Turning Off the Money Spigot
It was only a three-paragraph statement by a head of an industry trade group and it could easily have gone unnoticed. But this was a challenge to The Way Things Are Done. Unhappy that the just-passed economic stimulus plan did not do not do more to help the struggling housing industry, the president of the National Association of Home Builders let it be known that NAHB's political action committee would halt contributions to congressional campaigns "until further notice."
Makes sense, right? You don't pay for what you don't get. But in Washington, lobbyists are not supposed to expect anything explicit for contributions. Legally, that wouldn't be a campaign contribution but a bribe. It's one of the great fictions in Washington that there is no direct connection between campaign cash and legislation -- that lobbyists expect only access to lawmakers, not favors from them. No one believes that but everybody repeats it. To do otherwise would deprive lawmakers of their lifeblood and lobbyists of their livelihood. But now NAHB, one of the largest industry groups in town with a PAC that routinely spreads over a million dollars a year to campaign coffers, is breaking the rules.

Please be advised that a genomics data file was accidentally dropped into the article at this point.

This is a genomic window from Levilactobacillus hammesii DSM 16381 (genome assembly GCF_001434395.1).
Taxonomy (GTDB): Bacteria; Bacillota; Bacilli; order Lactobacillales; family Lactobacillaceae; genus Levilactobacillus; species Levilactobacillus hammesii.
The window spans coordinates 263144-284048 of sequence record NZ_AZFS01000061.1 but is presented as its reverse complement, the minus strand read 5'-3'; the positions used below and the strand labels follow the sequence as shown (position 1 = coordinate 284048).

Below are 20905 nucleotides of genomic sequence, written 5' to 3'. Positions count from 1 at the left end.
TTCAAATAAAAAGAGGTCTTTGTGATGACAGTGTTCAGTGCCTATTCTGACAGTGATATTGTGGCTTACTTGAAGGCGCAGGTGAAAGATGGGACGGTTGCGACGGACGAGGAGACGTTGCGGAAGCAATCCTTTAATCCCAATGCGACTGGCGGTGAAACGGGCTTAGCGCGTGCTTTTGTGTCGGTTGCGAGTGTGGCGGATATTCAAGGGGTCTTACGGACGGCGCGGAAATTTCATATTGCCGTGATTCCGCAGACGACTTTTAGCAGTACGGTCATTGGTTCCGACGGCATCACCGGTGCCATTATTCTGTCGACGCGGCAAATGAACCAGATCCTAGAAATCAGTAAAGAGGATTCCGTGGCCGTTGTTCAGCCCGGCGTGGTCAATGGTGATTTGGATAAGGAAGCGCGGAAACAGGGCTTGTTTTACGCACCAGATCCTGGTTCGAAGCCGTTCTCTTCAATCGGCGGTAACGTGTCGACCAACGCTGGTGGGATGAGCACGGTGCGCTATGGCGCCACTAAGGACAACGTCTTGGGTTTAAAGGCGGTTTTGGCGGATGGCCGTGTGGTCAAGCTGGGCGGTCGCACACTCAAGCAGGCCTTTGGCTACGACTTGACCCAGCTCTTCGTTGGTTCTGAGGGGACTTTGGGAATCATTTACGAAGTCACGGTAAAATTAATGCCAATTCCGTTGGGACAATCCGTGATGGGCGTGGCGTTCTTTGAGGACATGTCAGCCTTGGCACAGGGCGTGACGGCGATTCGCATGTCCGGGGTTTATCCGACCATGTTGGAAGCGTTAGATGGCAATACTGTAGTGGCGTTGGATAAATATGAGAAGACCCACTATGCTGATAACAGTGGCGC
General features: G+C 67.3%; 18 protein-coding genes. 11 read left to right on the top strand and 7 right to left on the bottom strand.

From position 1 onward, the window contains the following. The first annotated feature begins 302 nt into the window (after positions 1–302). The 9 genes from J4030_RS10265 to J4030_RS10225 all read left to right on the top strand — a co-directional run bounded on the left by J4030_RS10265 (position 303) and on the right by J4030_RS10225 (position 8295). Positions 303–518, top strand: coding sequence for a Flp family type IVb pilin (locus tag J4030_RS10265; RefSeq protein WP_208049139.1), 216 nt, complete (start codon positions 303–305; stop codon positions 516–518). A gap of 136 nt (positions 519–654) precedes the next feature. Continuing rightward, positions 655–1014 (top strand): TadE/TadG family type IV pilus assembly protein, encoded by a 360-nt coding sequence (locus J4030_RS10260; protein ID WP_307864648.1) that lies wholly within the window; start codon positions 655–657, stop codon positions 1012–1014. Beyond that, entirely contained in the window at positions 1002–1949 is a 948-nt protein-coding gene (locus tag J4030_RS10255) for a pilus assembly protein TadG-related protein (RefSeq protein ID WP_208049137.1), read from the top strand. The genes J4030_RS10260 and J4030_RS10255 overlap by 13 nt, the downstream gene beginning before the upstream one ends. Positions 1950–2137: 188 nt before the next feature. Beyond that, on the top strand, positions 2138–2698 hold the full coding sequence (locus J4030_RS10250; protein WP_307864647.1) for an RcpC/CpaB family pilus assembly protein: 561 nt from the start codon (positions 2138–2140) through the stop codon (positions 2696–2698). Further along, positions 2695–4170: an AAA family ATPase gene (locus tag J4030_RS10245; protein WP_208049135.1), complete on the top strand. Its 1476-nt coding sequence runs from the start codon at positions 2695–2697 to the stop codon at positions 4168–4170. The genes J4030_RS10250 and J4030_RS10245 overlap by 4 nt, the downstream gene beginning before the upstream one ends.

NAHB clearly hopes that its sharp message will make a difference. But the risk is that NAHB lobbyists will be wandering the halls of official Washington looking in vain for an open door.